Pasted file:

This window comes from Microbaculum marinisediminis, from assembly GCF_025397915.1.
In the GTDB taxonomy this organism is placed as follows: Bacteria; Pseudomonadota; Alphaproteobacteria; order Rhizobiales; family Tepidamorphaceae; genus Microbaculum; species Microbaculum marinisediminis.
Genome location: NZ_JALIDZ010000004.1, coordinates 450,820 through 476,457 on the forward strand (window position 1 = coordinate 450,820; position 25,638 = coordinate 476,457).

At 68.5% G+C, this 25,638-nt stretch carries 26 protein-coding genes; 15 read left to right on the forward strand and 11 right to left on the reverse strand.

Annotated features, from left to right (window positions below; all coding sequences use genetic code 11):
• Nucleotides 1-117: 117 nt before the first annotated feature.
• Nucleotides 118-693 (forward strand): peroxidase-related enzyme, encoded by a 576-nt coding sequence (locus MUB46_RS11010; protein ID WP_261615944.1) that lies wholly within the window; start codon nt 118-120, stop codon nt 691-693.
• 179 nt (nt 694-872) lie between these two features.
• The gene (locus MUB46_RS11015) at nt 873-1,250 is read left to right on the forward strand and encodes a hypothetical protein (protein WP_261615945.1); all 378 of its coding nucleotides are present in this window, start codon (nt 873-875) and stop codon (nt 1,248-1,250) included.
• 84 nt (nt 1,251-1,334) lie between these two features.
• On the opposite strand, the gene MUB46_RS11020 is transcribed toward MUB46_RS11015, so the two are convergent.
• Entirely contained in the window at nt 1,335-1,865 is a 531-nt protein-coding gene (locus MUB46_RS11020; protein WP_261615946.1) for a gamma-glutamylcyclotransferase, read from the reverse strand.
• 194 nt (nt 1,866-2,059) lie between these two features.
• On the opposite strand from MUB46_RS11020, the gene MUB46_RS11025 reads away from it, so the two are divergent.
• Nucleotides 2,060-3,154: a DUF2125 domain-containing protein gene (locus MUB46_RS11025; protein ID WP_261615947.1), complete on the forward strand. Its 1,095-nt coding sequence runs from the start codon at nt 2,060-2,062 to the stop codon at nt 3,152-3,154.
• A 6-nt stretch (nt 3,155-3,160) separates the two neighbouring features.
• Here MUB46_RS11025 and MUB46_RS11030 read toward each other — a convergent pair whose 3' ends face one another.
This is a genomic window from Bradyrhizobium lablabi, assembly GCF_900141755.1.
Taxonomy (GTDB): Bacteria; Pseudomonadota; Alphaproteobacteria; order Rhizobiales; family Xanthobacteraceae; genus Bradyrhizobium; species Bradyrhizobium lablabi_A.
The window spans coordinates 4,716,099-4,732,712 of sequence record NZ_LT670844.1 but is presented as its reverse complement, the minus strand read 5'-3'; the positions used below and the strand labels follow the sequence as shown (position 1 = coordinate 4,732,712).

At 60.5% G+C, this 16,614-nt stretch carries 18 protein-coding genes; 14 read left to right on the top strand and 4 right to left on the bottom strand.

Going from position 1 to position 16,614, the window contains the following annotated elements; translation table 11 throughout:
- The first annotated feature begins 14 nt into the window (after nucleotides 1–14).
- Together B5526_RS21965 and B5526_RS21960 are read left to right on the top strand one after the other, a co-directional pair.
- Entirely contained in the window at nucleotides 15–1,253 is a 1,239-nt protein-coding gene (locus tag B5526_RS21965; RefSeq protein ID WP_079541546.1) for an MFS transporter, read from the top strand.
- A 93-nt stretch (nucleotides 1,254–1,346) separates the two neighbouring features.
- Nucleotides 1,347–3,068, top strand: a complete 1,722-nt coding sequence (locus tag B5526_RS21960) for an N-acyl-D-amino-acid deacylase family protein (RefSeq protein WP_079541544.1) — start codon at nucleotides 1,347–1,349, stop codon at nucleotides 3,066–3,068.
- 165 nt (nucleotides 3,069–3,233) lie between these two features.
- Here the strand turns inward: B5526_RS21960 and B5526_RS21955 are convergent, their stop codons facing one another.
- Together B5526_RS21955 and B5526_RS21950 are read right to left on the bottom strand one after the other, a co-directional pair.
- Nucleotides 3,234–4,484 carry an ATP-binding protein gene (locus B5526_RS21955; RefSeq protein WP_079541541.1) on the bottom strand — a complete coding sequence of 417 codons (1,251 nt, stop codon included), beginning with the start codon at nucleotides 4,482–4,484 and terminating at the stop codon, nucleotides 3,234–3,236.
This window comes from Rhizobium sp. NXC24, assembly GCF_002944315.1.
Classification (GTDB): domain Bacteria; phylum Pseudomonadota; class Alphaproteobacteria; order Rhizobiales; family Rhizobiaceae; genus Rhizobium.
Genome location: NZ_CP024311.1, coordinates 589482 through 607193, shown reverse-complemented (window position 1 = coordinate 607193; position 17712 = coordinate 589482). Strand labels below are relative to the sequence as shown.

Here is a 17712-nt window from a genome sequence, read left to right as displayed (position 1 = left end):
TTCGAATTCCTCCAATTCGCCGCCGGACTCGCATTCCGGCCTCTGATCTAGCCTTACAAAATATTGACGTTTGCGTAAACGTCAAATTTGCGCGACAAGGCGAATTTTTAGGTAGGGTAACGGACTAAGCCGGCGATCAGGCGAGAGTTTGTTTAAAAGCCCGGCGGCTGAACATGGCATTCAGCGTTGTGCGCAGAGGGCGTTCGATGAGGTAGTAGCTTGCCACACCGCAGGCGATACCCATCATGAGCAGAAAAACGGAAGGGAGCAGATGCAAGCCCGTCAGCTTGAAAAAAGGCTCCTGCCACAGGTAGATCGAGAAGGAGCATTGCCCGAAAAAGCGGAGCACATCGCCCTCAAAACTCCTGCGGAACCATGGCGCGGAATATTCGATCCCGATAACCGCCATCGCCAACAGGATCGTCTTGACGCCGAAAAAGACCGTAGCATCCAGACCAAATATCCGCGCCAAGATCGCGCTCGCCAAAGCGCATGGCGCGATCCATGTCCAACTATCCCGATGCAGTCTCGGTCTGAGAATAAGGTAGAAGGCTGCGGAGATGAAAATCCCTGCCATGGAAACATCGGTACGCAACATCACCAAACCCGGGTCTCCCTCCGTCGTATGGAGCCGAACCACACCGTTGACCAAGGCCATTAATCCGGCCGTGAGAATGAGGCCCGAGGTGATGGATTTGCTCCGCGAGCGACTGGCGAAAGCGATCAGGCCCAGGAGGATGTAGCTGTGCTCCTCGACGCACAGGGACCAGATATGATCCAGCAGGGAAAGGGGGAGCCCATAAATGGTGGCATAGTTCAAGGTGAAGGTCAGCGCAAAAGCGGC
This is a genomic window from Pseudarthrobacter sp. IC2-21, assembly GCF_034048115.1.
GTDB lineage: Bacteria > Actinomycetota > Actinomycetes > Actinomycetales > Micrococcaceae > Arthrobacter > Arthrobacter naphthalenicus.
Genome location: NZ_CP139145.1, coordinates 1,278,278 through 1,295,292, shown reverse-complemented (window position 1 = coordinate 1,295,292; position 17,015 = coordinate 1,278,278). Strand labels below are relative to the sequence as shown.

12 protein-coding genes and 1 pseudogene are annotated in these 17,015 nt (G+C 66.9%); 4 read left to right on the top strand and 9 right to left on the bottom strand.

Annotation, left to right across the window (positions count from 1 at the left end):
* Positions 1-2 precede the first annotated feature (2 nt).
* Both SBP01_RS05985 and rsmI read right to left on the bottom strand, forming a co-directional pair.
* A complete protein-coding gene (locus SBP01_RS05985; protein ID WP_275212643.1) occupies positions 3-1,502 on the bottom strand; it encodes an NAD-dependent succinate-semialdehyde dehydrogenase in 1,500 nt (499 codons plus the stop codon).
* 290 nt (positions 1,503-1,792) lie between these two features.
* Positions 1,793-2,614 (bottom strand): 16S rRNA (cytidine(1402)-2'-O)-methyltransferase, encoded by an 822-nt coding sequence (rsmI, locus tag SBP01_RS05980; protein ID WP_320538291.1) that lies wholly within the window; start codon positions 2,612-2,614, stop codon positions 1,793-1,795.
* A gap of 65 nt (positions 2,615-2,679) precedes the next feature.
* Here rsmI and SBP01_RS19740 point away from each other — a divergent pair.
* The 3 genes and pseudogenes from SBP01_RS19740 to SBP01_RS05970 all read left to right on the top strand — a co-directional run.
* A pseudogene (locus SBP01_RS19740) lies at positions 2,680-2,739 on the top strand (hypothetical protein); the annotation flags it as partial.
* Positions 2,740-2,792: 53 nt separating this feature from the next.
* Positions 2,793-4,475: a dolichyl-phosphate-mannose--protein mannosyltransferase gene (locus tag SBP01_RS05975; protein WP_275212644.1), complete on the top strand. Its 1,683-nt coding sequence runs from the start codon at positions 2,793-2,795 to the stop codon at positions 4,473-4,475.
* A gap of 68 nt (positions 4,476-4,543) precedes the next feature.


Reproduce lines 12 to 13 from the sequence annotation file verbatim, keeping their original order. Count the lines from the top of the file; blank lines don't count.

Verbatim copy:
• Entirely contained in the window at nt 1,335-1,865 is a 531-nt protein-coding gene (locus MUB46_RS11020; protein WP_261615946.1) for a gamma-glutamylcyclotransferase, read from the reverse strand.
• 194 nt (nt 1,866-2,059) lie between these two features.